The Dangerous Side of Dealing With Old Houses: the Woodwork Can Harm You and Your Children
Although paint made with lead in it is obsolete, it still remains a matter of concern for both sellers and real estate professionals. Lead was used as a paint additive for well over a century before it was linked to health problems in approximately 1978. That year, putting lead into paint as an additive was made illegal. In 1992, a law called the Housing and Community Development Act established a requirement that the seller of a home was obligated to disclose any potential hazards of lead-based paint to the purchaser at the time of sale. The law requires disclosure of the condition for any home built prior to 1978.
How Can Lead-Based Paint Be Harmful?
The danger is lead poisoning. One might think that with all the time that has passed since 1978 we would all be safe from this hazard, but it is still a very real danger. Children under six years of age run the greatest risk of being poisoned from lead paint because their young, growing bodies take in many of the minerals they have contact with, regardless of whether it is much needed calcium or something dangerous such as lead. Chronically high levels of lead can lead to brain and vital organ damage, behavior problems, hearing difficulties, and damage to the nervous system. These problems can occur in both adults and children, but as an additional complication in children, normal growth patterns can be impaired.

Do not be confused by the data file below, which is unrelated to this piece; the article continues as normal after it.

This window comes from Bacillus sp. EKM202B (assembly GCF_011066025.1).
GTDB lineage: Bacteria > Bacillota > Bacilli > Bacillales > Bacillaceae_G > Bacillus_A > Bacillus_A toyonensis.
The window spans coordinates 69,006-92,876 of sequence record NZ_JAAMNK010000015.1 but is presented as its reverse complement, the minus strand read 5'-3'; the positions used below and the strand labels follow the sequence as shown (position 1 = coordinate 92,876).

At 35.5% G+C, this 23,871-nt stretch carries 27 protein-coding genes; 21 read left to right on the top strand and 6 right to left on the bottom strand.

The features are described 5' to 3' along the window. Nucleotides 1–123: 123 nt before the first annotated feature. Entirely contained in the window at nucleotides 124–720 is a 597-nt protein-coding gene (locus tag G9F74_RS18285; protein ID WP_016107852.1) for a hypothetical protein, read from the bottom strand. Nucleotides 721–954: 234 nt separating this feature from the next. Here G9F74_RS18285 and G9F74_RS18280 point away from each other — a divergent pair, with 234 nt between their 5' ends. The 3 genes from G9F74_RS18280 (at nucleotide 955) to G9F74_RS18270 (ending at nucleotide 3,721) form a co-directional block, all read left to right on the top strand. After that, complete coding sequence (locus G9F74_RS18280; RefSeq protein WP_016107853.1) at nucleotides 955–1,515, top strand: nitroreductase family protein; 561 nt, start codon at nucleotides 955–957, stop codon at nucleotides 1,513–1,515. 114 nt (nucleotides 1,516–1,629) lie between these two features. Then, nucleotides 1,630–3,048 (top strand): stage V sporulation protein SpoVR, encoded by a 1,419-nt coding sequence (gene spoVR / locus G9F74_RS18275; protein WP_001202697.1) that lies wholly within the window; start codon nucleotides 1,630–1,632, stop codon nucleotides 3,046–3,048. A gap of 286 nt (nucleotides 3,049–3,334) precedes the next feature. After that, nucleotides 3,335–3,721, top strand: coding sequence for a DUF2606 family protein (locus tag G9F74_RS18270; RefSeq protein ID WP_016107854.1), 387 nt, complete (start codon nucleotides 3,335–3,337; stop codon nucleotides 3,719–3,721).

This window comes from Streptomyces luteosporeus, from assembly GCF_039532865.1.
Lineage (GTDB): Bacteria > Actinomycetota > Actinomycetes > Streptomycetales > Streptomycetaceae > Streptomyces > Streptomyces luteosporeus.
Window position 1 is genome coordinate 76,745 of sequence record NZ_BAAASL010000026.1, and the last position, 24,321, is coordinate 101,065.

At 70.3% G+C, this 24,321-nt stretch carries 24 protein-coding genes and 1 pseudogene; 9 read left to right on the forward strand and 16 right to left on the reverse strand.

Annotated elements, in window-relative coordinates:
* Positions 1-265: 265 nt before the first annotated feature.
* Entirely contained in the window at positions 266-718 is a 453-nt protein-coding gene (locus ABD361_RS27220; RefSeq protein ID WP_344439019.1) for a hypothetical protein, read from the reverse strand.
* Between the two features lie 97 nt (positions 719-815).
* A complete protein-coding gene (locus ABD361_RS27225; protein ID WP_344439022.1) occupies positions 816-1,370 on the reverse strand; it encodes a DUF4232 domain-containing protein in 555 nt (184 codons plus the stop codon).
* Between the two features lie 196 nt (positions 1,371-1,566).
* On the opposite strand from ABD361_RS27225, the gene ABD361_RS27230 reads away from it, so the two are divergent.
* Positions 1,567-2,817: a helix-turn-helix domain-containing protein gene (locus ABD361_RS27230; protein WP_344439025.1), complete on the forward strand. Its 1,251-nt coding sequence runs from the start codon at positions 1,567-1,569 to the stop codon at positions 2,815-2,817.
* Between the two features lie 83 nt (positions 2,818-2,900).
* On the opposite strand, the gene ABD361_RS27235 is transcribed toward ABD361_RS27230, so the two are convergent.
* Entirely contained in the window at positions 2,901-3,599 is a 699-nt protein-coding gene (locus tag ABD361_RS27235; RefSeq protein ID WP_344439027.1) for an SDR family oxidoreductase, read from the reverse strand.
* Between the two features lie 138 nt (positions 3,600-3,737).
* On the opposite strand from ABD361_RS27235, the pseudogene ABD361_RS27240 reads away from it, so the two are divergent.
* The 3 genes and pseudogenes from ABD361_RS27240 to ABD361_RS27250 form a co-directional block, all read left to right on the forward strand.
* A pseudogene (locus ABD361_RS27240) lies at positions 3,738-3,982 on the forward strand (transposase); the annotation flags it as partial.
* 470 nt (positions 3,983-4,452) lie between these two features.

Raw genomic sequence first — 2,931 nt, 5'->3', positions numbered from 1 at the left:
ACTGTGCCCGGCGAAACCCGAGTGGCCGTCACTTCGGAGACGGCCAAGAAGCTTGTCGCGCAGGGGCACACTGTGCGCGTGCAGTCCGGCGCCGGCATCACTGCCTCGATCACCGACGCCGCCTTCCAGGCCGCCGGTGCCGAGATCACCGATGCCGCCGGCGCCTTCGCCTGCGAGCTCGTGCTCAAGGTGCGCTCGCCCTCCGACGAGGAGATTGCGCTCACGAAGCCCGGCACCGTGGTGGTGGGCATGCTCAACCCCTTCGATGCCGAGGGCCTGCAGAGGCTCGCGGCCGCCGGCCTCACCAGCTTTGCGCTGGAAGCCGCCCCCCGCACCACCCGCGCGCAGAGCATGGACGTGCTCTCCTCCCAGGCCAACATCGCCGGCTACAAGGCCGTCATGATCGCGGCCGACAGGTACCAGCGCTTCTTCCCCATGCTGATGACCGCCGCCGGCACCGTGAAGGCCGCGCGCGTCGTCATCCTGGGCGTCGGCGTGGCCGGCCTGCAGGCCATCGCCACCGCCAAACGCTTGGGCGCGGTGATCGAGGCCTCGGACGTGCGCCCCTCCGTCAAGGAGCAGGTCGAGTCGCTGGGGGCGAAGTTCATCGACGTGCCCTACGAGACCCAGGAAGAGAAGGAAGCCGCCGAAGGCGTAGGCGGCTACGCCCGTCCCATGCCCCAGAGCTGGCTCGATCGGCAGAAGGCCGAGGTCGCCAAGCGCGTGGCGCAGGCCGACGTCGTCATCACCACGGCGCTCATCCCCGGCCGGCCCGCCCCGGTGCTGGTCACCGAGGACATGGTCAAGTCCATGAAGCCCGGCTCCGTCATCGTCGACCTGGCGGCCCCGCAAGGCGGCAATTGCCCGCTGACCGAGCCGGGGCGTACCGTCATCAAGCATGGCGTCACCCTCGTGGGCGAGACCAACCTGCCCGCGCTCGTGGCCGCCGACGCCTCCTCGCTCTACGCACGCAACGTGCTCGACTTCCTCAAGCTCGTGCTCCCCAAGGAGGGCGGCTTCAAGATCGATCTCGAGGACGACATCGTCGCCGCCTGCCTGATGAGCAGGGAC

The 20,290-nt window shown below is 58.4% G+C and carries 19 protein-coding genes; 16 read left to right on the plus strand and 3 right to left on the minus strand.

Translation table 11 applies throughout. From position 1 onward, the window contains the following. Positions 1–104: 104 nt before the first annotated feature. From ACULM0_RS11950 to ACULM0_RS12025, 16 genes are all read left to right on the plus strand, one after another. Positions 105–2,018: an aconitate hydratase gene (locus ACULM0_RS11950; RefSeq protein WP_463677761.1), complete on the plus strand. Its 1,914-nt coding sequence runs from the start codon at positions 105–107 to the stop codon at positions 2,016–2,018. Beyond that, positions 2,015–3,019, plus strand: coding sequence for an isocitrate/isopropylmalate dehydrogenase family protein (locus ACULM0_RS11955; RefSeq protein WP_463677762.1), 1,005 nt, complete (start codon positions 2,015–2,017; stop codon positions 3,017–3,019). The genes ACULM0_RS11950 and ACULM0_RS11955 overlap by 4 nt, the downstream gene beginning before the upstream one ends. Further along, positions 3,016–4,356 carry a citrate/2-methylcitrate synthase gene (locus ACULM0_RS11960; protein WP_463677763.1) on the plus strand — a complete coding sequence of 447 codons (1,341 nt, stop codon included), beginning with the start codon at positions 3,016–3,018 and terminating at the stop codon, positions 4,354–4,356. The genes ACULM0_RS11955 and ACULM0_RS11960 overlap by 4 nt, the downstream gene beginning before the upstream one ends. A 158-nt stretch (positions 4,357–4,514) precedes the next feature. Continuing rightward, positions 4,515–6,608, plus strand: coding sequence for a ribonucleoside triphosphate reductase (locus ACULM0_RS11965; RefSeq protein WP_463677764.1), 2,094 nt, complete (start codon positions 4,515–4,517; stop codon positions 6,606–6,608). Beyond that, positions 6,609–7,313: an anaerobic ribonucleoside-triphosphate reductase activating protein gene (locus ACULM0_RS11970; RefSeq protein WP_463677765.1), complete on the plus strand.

Any home that was built before 1978 that has cracked, peeling, or chipped paint should be treated as a potential hazard. It should be removed as a high priority. If paint containing lead was used around the window or door frames in the home, opening and closing these things in the home may be generating a surprisingly large amount of dust that contains lead. This dust is a hazardous substance and can be extremely difficult to dispose of. Vacuuming, sweeping, and dusting can cause it to get back into the air and it just gets moved around whenever you go near it.
In order to find out whether your home has lead paint, the Environmental Protection Agency (EPA) recommends that homes built prior to 1978 receive a paint inspection done by a professional. A paint inspection will let you know lead additive in every painted surface and will reveal any areas of serious exposure.
Though there are kits available that let homeowners to do the testing on their own, a professional inspection is highly recommended by the EPA to find problems that may be overlooked by someone who does not have professional experience. Some states have specific rules and regulations about resolving of a lead-based paint problem, and a professional inspector will be able to provide the right information.